In November, after many failed attempts by Republicans to undo Walz's emergency powers, Haley brought forward a bill that would allow the governor to continue his emergency powers but give the Legislature the power to modify or end each individual executive order after 30 days. Under current law, Walz's powers continue unchanged unless both chambers of the Legislature vote to end them.

Democrats in control of the House voted her bill down, arguing it would only give Republicans a chance to hamper the governor's ability to quickly respond to the pandemic. But Haley insists she saw a possible compromise position in the simmering debate over the governor's power, one that would give legislators some power in a situation where they feel helpless to respond to the needs of their constituents.

"In smaller towns, the frustration is that you can't go to the neighborhood cafe that at any one time has no more than 10 people in it, but you can go to Walmart? We've asked the governor repeatedly, what are the markers for when the emergency ends?" Haley said. "There's a management face to this emergency, and it needs to involve the whole Legislature."

House Democrats have a tighter majority coming into the 2021 legislative session, and some of their members supported Haley's proposal on emergency powers. She hopes that puts pressure on those discussions to continue.

But Haley doesn't take the virus lightly. She's had extended family members who've ended up in the ICU after testing positive for COVID-19. She's done radio spots in her community encouraging people to mask up.

Rep. Tim Mahoney, DFL-St. Paul, led on the recent COVID-19 relief package and said Haley was among a group of House Republicans who were critical in helping move their GOP counterparts in the Senate toward a deal that included direct funding for businesses and an extension of unemployment benefits for workers.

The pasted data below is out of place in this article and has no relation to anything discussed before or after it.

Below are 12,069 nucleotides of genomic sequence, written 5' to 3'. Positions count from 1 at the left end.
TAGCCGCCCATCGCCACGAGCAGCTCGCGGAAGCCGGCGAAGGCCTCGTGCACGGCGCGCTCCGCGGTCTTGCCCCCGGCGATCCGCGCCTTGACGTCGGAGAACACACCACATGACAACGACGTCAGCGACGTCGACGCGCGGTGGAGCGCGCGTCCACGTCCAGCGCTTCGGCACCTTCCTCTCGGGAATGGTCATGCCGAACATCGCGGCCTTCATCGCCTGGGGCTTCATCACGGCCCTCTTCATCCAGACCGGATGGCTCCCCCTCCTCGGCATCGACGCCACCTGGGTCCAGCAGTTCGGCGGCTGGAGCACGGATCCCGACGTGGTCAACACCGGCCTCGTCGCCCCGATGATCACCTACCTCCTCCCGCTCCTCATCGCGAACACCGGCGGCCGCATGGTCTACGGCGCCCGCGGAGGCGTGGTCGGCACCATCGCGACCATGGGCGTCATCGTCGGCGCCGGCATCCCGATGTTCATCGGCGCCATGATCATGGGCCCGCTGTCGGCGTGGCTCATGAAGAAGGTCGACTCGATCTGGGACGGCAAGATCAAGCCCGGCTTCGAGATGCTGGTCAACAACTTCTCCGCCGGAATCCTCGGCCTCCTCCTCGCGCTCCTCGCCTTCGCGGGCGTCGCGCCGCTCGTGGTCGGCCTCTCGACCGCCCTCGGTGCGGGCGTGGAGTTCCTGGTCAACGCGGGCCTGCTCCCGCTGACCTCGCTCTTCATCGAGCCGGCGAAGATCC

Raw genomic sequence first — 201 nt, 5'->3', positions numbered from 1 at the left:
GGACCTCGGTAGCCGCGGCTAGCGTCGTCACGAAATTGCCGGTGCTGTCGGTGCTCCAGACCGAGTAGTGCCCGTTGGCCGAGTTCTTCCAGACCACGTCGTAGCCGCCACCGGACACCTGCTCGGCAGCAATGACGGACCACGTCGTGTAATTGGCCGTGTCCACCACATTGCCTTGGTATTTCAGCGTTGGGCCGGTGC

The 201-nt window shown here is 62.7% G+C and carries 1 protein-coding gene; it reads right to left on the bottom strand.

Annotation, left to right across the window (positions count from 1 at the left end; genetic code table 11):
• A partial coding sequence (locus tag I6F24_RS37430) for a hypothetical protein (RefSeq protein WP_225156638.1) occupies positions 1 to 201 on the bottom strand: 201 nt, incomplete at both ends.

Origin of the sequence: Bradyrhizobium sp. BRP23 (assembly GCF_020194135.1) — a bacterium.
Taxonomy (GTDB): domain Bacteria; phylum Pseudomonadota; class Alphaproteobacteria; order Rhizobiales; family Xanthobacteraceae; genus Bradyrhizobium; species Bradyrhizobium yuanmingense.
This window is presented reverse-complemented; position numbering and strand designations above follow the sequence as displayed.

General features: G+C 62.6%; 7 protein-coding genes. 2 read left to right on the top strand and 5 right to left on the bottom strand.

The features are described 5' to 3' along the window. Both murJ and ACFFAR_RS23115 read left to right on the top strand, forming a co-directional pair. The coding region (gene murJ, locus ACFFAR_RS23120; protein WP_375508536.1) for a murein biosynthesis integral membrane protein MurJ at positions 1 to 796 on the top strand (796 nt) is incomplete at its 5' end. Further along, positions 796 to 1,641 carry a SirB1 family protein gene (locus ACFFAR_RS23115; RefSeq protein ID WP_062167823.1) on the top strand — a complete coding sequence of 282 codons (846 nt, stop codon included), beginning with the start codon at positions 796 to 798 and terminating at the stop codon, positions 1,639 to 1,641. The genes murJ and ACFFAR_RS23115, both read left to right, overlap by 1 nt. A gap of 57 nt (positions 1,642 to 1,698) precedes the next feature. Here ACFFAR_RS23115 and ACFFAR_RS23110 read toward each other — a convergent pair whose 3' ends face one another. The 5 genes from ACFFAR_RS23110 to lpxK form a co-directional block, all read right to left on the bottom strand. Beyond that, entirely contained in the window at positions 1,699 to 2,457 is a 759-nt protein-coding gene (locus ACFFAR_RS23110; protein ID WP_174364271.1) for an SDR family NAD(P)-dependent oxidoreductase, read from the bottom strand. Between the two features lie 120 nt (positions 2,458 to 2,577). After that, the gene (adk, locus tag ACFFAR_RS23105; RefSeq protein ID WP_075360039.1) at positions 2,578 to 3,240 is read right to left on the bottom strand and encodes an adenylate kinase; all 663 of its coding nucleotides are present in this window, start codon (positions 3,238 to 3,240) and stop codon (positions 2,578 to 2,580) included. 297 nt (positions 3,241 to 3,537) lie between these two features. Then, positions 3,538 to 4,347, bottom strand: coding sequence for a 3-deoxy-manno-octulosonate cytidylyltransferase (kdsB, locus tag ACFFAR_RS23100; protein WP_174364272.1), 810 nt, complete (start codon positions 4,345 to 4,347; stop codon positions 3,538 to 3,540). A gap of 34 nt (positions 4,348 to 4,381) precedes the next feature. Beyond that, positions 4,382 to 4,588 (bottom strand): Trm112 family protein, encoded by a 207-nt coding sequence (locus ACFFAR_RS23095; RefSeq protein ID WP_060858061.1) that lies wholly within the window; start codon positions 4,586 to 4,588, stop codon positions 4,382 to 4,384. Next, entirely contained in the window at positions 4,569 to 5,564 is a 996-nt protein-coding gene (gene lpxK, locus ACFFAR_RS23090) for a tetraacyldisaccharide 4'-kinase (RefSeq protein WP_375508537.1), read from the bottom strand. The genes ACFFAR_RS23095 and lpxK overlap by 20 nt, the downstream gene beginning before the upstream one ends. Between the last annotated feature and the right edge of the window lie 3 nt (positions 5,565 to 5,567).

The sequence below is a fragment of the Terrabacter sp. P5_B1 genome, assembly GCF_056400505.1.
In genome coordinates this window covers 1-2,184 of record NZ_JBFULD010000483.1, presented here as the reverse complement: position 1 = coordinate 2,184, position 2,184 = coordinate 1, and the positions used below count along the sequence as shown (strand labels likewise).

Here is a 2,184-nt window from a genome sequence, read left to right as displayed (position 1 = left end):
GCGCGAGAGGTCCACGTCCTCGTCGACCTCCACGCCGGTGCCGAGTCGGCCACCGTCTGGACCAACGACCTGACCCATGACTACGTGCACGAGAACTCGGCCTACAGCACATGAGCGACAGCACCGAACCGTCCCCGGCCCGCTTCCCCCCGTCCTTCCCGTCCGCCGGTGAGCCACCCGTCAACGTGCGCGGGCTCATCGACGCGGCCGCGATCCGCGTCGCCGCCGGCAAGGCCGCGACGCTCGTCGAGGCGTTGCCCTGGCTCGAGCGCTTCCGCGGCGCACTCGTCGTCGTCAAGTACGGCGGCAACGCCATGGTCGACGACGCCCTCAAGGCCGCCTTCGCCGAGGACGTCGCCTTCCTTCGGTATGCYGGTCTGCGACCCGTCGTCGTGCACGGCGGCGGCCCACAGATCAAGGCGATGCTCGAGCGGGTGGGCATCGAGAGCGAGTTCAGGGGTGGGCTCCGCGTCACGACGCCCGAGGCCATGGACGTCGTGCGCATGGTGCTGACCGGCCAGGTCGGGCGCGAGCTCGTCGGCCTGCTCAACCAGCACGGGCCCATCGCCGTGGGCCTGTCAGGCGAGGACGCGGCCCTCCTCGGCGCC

"She asked really pointed questions, and when she gets on to something, she does her homework and she fights for it," said Mahoney. "She understood that you can't have a successful business without having successful employees."

That's a far cry from the approach of some Republicans, who voted against the bill and have opted for a more hard-lined tack in responding to Walz's executive orders. Rep.-elect Erik Mortenson, R-Shakopee, made headlines in November when he invited Walz and Attorney Keith Ellison to his home for Thanksgiving in violation of executive orders limiting private social gatherings.

Haley is stepping into a new leadership role in January as the House Republican caucus whip, meaning she'll have to wrangle votes among members who might have a different view of how to deal with Democrats during the ongoing crisis. That will involve a lot of the communication and goal setting she practiced in the private sector.

There are days when her friends were right and the political process is too arduous for her taste, Haley admitted.

"There are definitely days where you're pulling your hair out wondering, 'why am I doing this?' " she said. "But I will always try to bring unlikely powers together and try to bring solutions forward. That's just how my brain works."

Briana Bierschbach • 651-925-5042

Twitter: @bbierschbach